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Holtville residents lined up in front of the United Methodist Church on Dec. 19 to receive donated food items from church volunteers. | JULIO MORALES FILE PHOTO

City Manager Explains ‘Inaccuracies,’ ‘Misconceptions’ on Methodist Issue

HOLTVILLE — In recent weeks, the concept of a “welcome center” for migrants has been discussed in local newspapers, on various social media platforms, and in public comments at a Holtville City Council meeting.

The proposed center, which would repurpose the United Methodist Church property located at 217 W. Seventh St. in Holtville, is currently vacant after its local congregation was recently expelled.

Since the issue arose, several inaccuracies and misconceptions have circulated with regard to how the city is dealing with the issue. We would like to take this opportunity to clarify the city’s position in this matter.

The city of Holtville treats all proposed endeavors that come to our town similarly. The process usually involves the submission of a proposal document to be evaluated, reviewed by staff, and, when appropriate, considered by the Planning Commission and/or City Council.

New business ventures, housing projects, establishment of new churches, and even repurposing of existing church properties all follow this procedure. Should a proposal be submitted for (South District Union of the California Pacific Annual Conference’s) proposed use, the applicable process would be followed accordingly. Every application is considered on its own merits.

First and foremost, the city of Holtville is not currently in receipt of, processing or otherwise evaluating any formal proposal from the owner of the property, the South District Union of the California Pacific Annual Conference (SDUCPAC), nor any entity regarding the use of the aforementioned property. No such document has been submitted. The organization’s contention that they are “working with” the city, its Planning Department, or staff has been an exaggeration of the facts.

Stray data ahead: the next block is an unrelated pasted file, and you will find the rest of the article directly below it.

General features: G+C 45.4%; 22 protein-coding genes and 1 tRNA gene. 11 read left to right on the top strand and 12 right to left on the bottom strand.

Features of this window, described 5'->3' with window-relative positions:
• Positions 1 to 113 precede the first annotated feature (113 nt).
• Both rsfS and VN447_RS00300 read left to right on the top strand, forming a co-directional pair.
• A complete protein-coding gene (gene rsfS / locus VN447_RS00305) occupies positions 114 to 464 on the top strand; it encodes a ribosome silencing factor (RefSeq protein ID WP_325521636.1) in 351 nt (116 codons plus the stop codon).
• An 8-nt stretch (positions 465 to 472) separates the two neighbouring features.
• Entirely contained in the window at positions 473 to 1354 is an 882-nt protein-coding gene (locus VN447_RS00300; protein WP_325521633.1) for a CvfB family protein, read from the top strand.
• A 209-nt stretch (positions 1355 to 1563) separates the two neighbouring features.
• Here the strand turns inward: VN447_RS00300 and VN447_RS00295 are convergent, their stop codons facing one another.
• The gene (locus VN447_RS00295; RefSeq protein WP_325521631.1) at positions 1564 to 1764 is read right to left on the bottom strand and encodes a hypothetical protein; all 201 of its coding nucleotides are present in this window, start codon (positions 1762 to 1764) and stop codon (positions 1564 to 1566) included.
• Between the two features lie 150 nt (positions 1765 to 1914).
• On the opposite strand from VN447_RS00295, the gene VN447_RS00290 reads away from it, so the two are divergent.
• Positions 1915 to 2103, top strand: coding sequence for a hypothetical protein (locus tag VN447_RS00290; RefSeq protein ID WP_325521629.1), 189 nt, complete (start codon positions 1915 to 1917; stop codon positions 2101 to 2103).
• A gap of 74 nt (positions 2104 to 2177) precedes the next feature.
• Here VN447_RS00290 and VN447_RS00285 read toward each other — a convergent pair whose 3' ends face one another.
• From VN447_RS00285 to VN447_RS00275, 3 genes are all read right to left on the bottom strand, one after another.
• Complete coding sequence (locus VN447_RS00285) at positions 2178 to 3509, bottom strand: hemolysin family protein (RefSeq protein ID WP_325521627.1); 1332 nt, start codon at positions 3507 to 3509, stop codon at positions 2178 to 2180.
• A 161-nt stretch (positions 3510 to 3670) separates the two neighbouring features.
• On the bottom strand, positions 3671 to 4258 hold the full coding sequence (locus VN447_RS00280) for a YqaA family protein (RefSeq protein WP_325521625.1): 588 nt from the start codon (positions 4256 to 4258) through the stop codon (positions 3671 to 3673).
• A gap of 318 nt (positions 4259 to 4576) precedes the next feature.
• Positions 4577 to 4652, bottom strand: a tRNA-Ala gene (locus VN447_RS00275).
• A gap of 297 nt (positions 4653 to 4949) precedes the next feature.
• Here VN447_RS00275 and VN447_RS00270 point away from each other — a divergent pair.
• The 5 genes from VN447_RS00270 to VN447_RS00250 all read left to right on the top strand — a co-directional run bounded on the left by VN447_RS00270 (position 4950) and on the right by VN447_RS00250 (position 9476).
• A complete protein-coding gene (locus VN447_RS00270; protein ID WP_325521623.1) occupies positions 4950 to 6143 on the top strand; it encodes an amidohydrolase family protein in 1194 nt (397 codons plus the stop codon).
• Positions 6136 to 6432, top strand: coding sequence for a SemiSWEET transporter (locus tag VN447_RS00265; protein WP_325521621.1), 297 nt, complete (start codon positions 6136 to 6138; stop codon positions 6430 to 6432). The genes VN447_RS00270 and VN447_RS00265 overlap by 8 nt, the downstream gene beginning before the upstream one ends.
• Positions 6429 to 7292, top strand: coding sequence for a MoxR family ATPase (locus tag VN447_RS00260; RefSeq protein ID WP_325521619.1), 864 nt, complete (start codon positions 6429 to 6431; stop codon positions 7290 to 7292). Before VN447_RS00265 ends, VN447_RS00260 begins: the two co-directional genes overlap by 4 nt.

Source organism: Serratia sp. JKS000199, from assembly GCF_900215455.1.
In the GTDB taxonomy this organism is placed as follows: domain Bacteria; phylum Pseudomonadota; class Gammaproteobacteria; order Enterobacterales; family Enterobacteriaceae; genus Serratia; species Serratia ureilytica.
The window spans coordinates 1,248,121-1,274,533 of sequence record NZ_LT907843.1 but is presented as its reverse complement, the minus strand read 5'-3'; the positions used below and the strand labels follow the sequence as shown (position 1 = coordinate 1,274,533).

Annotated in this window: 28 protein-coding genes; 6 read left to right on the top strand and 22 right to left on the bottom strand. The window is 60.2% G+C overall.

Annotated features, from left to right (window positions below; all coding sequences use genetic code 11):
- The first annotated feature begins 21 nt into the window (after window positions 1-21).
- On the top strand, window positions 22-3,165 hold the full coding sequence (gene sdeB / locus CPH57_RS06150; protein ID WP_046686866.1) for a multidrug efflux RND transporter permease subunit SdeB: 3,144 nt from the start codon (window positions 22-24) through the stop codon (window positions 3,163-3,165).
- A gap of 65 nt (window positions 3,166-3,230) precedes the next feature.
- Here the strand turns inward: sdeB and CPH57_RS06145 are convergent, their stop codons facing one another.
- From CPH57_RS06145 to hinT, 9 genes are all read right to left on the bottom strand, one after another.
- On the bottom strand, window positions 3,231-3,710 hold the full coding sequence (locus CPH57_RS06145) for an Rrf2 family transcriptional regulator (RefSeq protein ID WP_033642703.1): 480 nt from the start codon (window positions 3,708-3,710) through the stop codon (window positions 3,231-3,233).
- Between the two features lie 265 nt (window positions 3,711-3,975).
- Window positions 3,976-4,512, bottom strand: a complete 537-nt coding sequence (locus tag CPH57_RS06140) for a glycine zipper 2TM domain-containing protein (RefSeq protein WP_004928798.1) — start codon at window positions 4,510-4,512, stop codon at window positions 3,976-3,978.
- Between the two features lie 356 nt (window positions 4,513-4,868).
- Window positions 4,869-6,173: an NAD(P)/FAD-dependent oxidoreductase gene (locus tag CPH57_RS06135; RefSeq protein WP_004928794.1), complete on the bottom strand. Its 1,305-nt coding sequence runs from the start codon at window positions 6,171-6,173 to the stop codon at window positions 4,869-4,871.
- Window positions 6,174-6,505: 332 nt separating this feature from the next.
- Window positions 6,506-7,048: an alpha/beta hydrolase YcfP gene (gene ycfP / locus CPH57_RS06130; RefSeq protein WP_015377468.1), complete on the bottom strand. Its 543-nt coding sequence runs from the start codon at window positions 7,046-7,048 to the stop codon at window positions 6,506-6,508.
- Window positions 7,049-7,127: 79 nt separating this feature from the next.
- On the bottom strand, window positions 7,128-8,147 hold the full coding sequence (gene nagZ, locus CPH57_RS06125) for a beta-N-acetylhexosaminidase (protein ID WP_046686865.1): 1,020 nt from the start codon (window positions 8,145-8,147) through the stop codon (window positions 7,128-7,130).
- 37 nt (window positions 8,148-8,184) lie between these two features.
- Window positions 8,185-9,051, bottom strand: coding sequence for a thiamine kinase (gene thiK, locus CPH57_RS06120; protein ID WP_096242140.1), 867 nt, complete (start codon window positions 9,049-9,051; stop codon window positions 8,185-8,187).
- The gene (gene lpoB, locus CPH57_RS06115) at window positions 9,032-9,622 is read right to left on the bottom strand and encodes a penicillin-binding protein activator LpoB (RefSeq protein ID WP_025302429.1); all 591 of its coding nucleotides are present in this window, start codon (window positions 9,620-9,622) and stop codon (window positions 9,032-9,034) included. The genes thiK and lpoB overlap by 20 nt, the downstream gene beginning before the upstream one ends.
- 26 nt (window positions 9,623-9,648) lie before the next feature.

Nick Wells is Longest-serving Holtville City Manager
City Manager Nick Wells, a Holtville native, in September became the city’s longest-serving city manager. | JULIO MORALES FILE PHOTO

Until today (Friday, July 23), approximately three phone conversations wherein SDUCPAC officials made broad inquiries regarding allowable uses of the property and potential support from the city were the sum total of the interaction between the entities.

Moreover, in those conversations, based upon citizen feedback, neighborhood concerns, and inadequacy of the physical facility, staff has expressed deep reservations for some potential facets of the property’s speculated, repurposed use and its implications. From the outset, city staff informed church officials that the city itself would NOT be interested in partnering in any such endeavor.

On Friday, July 23, 2021, the Mayor and City Manager had their first in-person meeting with Rev. Paige Eaves of SDUCPAC. The meeting served as an introduction and the city was given its first opportunity to inquire as to their specific intentions, discuss how the city’s process works, and request a formal submission that can be evaluated. The process of evaluating the submission will begin immediately upon receipt.

Should residents wish to comment on the issue, please feel free to contact the city using one of these methods of communication:

US Mail: Holtville City Hall, 121 W. Fifth St., Holtville, CA 92250

Email: Mail@Holtville.ca.gov

The public is also always welcome and encouraged to attend City Council meetings. Time is set aside at each of these meetings to allow for public comment. The next Holtville City Councill meeting will be held on Monday, Aug. 9, 2021, in the Civic Center at Holtville City Hall.

Nick Wells is Holtville’s city manager.

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